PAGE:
Kowalski reiterated they are looking for respect of local priorities, respect for teachers, and respect at the bargaining table.
“It is frustrating when our employer won’t give us the same improvements that are found elsewhere in the province,” he said, noting the turnout for last week’s picket was high.
“Most of the signs that are taken are the ones that say respect,” he said.
“It’s to send a message that we’re very frustrated with the lack of movement.”
But McCormack suggested both parties are on the same side.
“We are all here for the same reason—to do our job and do it well,” she reasoned.
“In order to perform to our greatest capacity, however, mutual respect between all partners is essential,” she added.
“Just as the board acknowledges the expertise, essential qualities, and abilities that teachers bring to their positions, so, too, must all stakeholders acknowledge that the board and senior administration also have very specific jobs to do,” McCormack said, adding members of the school board have specific roles and responsibilities and bring their own knowledge, experience, and expertise to their positions.
“In fact, we use our specific abilities to support teachers in their very important and very challenging roles on the front lines in our schools,” she stressed.
“Therefore, on behalf of the board and administration, I want to state unequivocally today [Feb. 2], as has been done in other words at other times, that the Rainy River District School Board sincerely appreciates and highly respects teachers, both secondary and elementary, for the dedicated professionals that they are.”
Board vice-chair Michael Lewis acknowledged the OSSTF’s recent demonstrations.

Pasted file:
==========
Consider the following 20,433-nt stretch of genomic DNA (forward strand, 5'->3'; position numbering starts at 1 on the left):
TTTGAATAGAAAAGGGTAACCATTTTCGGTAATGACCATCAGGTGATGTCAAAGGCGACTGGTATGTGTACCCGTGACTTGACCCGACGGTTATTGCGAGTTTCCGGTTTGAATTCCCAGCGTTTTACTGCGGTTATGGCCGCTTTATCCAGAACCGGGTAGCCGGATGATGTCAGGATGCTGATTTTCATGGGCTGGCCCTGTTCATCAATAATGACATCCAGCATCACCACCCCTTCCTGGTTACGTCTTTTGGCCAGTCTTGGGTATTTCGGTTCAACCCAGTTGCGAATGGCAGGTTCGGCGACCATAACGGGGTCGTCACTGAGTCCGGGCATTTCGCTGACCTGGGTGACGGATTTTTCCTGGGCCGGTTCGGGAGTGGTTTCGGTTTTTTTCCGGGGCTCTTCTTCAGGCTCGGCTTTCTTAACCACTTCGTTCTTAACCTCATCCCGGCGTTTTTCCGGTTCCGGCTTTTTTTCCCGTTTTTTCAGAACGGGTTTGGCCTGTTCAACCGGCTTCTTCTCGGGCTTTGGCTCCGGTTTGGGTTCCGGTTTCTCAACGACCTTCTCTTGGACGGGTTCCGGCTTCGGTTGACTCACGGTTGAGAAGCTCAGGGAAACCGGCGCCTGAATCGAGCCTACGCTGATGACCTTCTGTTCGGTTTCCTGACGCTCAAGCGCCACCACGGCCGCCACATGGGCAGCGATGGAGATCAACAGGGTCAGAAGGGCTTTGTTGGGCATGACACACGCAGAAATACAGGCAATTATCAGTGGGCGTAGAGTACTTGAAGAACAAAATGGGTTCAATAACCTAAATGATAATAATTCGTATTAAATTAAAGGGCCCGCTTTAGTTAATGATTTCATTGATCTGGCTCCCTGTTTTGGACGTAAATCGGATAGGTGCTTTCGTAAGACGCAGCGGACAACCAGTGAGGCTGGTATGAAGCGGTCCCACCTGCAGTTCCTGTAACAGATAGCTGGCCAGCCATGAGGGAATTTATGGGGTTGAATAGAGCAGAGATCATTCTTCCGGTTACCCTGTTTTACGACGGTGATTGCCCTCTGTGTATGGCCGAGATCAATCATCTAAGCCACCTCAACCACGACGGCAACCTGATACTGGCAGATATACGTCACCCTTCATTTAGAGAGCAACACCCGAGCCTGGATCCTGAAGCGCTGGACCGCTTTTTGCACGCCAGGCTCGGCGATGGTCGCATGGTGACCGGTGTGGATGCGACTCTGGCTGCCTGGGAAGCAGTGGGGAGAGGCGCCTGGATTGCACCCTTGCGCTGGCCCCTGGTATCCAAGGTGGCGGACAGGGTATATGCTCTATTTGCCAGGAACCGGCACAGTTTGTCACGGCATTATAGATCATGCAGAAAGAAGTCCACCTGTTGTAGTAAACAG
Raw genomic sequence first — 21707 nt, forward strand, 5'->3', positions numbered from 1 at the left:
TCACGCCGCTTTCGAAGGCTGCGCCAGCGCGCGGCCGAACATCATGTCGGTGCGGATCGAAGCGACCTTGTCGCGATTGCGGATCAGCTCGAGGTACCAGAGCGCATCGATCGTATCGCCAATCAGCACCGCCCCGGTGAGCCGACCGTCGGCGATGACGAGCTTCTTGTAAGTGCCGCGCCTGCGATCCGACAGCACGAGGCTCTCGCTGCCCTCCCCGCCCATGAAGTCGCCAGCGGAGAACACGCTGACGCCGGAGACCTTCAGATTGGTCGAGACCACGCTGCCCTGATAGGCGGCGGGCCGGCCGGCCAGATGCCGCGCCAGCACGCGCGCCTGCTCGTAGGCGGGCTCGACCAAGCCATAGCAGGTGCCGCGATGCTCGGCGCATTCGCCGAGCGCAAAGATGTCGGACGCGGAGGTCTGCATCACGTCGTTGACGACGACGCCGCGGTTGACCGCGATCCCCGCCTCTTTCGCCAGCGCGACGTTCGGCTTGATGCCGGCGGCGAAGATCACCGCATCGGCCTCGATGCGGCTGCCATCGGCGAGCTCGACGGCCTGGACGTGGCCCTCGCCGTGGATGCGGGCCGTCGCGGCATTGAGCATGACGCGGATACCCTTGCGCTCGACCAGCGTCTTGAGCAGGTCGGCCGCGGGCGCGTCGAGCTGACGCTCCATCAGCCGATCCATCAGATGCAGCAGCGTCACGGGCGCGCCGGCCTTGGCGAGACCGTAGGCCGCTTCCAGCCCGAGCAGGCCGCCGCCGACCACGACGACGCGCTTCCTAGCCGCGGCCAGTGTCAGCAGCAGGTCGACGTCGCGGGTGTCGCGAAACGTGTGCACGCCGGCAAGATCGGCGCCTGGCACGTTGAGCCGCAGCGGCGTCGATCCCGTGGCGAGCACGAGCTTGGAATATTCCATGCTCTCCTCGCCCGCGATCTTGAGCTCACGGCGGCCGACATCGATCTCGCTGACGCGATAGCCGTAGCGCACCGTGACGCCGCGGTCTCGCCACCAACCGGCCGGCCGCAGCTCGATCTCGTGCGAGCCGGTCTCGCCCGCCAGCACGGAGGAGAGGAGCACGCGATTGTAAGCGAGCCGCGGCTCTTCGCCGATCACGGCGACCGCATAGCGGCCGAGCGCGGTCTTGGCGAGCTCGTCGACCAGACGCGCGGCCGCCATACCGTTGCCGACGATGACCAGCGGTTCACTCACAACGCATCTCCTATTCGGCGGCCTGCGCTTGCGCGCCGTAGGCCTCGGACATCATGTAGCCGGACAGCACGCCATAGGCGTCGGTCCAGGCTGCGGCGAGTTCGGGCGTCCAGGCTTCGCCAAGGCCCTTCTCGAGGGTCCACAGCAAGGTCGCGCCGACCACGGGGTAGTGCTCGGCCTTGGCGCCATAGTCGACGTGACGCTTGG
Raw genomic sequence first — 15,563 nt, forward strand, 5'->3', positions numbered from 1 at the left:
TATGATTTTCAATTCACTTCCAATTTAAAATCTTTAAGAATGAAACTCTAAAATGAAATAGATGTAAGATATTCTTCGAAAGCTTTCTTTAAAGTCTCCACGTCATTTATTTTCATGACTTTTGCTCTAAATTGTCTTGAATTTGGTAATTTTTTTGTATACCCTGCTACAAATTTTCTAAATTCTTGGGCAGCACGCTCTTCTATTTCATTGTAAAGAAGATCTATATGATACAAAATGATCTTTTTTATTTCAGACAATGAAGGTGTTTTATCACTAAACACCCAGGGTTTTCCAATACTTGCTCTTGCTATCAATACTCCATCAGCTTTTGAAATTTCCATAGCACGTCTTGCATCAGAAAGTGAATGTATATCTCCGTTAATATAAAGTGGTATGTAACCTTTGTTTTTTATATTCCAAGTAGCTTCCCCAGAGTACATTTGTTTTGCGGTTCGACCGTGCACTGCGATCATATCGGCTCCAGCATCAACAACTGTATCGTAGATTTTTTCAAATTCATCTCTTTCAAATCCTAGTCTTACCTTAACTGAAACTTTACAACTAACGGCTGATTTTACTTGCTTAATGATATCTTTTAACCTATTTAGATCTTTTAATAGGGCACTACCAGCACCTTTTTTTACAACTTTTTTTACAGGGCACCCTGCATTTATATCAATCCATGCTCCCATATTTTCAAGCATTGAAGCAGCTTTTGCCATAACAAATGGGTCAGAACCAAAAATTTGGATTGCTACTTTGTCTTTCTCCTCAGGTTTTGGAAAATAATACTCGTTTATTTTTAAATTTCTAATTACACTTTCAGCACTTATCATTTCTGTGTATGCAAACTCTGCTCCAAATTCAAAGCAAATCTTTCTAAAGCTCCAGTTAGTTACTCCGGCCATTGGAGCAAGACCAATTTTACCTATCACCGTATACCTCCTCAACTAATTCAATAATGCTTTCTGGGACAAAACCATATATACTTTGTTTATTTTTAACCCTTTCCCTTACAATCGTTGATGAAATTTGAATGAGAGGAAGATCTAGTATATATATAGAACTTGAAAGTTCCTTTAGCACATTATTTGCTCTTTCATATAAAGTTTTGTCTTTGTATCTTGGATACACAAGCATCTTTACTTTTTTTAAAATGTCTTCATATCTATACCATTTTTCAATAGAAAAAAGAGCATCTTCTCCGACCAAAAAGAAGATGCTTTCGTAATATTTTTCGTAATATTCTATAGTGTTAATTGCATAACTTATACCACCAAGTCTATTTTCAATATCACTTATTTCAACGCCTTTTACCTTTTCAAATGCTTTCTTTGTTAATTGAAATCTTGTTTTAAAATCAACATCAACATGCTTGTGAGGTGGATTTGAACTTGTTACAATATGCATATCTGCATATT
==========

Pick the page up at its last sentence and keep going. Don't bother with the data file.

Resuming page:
“We had a very crowded, polite, and quiet sit-in at our board meeting last month [January] and a bunch of respectful and polite picketers today as we came to this board meeting,” he noted, admitting he’s not quite sure what to make of the picketing or the sit-in that occurred.
“No doubt they are a depiction of frustration that there’s been not a conclusion to the protracting negotiations between the OSSTF and the board.
“Neither party needs any lessons in bargaining, but it is within the bargaining rights of either party to say ‘yes’ or to say ‘no’ to particular requests or proposal put forth by either party at the bargaining table,” Lewis explained.
“Both sides have done that, and now both sides are saying ‘no’ to any final issues that are at the table.
“A sit-in, if that’s what it was last month, is not going to solve the situation,” he warned.
Lewis suggested the contract that existed prior to September, 2014 could be amended by agreements that are reached by the provincial central bargaining table, as well as those that have been reached so far by the local bargaining table.
“Not everyone would necessarily agree with that perhaps, least of all the people who sat in and picketed,” he conceded.
“My hope is the time for signatures to be applied to what has been agreed to comes very soon so secondary school teachers, school and board administrators, students, and the students’ parents can go back to what can be considered normal life in a secondary school,” Lewis said.
Secondary teachers are continuing their partial withdrawal of services that began Dec. 9, which includes not providing comments on report cards.
As of press time, no dates are scheduled for the two parties to return to the table.